How to celebrate Juneteenth in D.C.
Juneteenth has gotten a lot more national attention since becoming a federal holiday in 2021, but Washingtonians were celebrating the day long before George Floyd’s murder.
History lesson: The Anacostia Community Museum has hosted Juneteenth events as early as 1989. Additionally, some of D.C.’s Texas transplants can be credited for bringing their Juneteenth traditions to the District.
What they’re saying: Laquan Austion, founder of D.C.-based The Juneteenth Foundation, says people of all races should view June 19 as an American holiday — not one just for Black people.
- “Think about July 4th,” Austion tells Axios. “We celebrate that day for American independence. Juneteenth represents our independence from ourselves. Now we all have the ability to pursue the Founding Fathers' vision.”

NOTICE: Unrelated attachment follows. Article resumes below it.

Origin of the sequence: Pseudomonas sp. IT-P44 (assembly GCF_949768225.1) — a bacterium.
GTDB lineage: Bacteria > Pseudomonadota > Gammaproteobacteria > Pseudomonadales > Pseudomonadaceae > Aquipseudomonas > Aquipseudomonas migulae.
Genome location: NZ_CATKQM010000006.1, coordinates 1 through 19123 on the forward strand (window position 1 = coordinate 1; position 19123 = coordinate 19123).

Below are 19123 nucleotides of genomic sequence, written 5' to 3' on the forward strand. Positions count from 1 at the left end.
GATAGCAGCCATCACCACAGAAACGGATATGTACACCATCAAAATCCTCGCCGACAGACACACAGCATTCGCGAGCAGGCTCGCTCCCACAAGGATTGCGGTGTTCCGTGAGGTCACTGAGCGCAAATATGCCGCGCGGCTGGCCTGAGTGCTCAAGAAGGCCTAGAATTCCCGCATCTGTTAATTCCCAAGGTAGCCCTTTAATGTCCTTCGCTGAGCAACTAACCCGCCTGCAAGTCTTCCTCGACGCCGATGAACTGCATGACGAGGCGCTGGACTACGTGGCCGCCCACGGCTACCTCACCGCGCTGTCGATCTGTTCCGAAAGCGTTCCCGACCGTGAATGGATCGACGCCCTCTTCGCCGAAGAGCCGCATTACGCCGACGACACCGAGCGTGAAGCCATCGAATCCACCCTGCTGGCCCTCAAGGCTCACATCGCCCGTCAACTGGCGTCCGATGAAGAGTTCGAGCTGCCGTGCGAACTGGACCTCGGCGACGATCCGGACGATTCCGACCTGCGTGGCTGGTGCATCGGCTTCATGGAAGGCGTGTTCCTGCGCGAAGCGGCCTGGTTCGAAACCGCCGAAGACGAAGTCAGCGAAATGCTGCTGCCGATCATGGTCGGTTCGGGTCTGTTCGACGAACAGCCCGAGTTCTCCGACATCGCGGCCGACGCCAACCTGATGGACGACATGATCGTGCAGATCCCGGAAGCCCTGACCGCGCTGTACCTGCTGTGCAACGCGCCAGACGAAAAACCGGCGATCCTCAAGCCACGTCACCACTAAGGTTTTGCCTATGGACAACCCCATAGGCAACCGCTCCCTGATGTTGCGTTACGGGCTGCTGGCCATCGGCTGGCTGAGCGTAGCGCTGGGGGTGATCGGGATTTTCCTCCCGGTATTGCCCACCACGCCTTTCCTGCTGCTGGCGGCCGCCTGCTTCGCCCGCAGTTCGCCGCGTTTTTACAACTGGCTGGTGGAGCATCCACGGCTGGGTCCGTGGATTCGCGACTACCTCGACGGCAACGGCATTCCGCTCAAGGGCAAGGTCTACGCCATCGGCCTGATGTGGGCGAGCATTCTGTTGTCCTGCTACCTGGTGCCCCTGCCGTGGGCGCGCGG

- The group hosts a celebration for the holiday and was founded in 2020 to build awareness around Juneteenth and promote commemoration of it as an American holiday.
How to celebrate: Here are Austion's tips for recognizing Juneteenth:
- Learn the history: This is a moment to be introspective and ask, “Why were people still enslaved in 1865? Why didn’t they get the information in Galveston?” he says.
- Scholarships: He encourages people to donate to historically Black colleges and universities.
- DEI: Push your company on diversity, equity, and inclusion policies and ask them to share their specific DEI plans.
- Celebrate mindfully: Austion said it’s important to recognize that for some people, this is a “moment of solace and mourning.” But still, people should get out in their communities, go to events, and use this as an “opportunity to learn and hear.”
On being an ally: “Definitely go out, be an ally, be an asset,” Austion says. “But don’t be tone-deaf and try to hijack it as your own. Don’t try to commercialize it.”
There will be many ways this weekend to observe the holiday locally.
- We’re eyeing Alexandria’s celebration, which will include the re-opening of the Freedom House Museum. It’s dedicated to honoring the lives of free and enslaved Black people who lived and were trafficked through Alexandria.
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